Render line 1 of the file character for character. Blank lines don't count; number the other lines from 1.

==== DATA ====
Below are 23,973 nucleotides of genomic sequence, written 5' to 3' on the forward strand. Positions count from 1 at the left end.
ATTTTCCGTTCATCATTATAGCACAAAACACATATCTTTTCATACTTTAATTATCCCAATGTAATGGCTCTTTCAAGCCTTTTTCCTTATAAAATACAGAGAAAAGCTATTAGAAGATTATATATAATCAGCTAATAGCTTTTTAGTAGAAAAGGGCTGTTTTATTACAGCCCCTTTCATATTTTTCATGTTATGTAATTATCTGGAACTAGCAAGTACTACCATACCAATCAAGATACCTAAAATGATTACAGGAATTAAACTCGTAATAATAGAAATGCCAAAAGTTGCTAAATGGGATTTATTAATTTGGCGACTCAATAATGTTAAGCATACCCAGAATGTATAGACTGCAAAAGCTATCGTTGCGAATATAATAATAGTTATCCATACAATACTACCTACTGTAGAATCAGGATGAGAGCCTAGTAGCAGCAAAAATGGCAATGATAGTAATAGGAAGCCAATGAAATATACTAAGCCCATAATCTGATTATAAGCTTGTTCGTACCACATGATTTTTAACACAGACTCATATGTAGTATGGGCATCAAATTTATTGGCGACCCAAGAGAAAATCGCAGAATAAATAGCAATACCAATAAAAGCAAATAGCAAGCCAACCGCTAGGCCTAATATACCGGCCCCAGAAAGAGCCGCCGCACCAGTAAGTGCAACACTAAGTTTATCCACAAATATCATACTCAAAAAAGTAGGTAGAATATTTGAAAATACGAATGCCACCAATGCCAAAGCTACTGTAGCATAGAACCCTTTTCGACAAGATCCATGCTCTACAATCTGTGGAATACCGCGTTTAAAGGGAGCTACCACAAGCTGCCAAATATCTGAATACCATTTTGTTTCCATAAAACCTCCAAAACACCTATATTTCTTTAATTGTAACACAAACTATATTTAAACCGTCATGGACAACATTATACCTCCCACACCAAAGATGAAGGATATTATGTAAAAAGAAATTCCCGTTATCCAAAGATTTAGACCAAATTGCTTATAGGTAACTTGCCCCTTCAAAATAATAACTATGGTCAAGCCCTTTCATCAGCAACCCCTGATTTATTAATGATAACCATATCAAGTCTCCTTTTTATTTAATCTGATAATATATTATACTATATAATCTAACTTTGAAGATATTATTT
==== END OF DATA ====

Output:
Below are 23,973 nucleotides of genomic sequence, written 5' to 3' on the forward strand. Positions count from 1 at the left end.